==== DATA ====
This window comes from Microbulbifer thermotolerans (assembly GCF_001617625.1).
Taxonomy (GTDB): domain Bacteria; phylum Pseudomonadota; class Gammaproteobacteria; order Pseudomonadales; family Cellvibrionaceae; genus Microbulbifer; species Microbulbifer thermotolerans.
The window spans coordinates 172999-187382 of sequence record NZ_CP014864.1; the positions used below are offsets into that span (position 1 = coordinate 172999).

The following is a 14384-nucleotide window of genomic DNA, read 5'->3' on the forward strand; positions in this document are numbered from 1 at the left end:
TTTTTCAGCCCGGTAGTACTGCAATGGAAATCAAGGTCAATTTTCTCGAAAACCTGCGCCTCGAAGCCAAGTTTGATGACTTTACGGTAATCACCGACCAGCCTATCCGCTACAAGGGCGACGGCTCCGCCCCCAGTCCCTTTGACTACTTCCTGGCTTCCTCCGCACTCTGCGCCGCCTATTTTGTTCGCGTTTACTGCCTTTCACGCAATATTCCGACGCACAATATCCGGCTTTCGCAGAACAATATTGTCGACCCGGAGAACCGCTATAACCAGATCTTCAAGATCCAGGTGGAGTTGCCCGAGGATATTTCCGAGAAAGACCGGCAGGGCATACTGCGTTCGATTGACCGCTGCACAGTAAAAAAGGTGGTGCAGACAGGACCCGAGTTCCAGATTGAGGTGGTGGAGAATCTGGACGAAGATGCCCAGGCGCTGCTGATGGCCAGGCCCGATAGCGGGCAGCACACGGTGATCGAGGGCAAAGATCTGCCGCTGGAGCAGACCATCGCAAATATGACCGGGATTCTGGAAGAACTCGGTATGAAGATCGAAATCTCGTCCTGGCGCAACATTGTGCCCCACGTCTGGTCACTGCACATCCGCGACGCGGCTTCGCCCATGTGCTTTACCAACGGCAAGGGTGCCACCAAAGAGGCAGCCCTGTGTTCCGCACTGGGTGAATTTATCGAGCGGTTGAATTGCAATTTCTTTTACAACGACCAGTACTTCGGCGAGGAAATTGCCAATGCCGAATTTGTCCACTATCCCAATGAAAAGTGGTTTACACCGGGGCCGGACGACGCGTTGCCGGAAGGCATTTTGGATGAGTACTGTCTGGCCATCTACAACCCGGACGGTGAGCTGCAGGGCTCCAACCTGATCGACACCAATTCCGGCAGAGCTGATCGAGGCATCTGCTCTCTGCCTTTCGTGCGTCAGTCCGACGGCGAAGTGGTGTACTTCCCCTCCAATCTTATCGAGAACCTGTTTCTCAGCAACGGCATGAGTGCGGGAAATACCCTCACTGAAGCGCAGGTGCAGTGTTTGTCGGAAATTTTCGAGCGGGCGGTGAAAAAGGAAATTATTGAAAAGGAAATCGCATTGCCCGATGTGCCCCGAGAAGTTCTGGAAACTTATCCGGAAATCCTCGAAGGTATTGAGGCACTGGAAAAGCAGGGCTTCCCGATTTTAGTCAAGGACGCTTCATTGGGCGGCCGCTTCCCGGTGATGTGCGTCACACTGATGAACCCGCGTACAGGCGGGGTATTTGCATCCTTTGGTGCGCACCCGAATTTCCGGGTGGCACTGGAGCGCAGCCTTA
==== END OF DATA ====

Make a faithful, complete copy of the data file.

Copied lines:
This window comes from Microbulbifer thermotolerans (assembly GCF_001617625.1).
Taxonomy (GTDB): domain Bacteria; phylum Pseudomonadota; class Gammaproteobacteria; order Pseudomonadales; family Cellvibrionaceae; genus Microbulbifer; species Microbulbifer thermotolerans.
The window spans coordinates 172999-187382 of sequence record NZ_CP014864.1; the positions used below are offsets into that span (position 1 = coordinate 172999).

The following is a 14384-nucleotide window of genomic DNA, read 5'->3' on the forward strand; positions in this document are numbered from 1 at the left end:
TTTTTCAGCCCGGTAGTACTGCAATGGAAATCAAGGTCAATTTTCTCGAAAACCTGCGCCTCGAAGCCAAGTTTGATGACTTTACGGTAATCACCGACCAGCCTATCCGCTACAAGGGCGACGGCTCCGCCCCCAGTCCCTTTGACTACTTCCTGGCTTCCTCCGCACTCTGCGCCGCCTATTTTGTTCGCGTTTACTGCCTTTCACGCAATATTCCGACGCACAATATCCGGCTTTCGCAGAACAATATTGTCGACCCGGAGAACCGCTATAACCAGATCTTCAAGATCCAGGTGGAGTTGCCCGAGGATATTTCCGAGAAAGACCGGCAGGGCATACTGCGTTCGATTGACCGCTGCACAGTAAAAAAGGTGGTGCAGACAGGACCCGAGTTCCAGATTGAGGTGGTGGAGAATCTGGACGAAGATGCCCAGGCGCTGCTGATGGCCAGGCCCGATAGCGGGCAGCACACGGTGATCGAGGGCAAAGATCTGCCGCTGGAGCAGACCATCGCAAATATGACCGGGATTCTGGAAGAACTCGGTATGAAGATCGAAATCTCGTCCTGGCGCAACATTGTGCCCCACGTCTGGTCACTGCACATCCGCGACGCGGCTTCGCCCATGTGCTTTACCAACGGCAAGGGTGCCACCAAAGAGGCAGCCCTGTGTTCCGCACTGGGTGAATTTATCGAGCGGTTGAATTGCAATTTCTTTTACAACGACCAGTACTTCGGCGAGGAAATTGCCAATGCCGAATTTGTCCACTATCCCAATGAAAAGTGGTTTACACCGGGGCCGGACGACGCGTTGCCGGAAGGCATTTTGGATGAGTACTGTCTGGCCATCTACAACCCGGACGGTGAGCTGCAGGGCTCCAACCTGATCGACACCAATTCCGGCAGAGCTGATCGAGGCATCTGCTCTCTGCCTTTCGTGCGTCAGTCCGACGGCGAAGTGGTGTACTTCCCCTCCAATCTTATCGAGAACCTGTTTCTCAGCAACGGCATGAGTGCGGGAAATACCCTCACTGAAGCGCAGGTGCAGTGTTTGTCGGAAATTTTCGAGCGGGCGGTGAAAAAGGAAATTATTGAAAAGGAAATCGCATTGCCCGATGTGCCCCGAGAAGTTCTGGAAACTTATCCGGAAATCCTCGAAGGTATTGAGGCACTGGAAAAGCAGGGCTTCCCGATTTTAGTCAAGGACGCTTCATTGGGCGGCCGCTTCCCGGTGATGTGCGTCACACTGATGAACCCGCGTACAGGCGGGGTATTTGCATCCTTTGGTGCGCACCCGAATTTCCGGGTGGCACTGGAGCGCAGCCTTA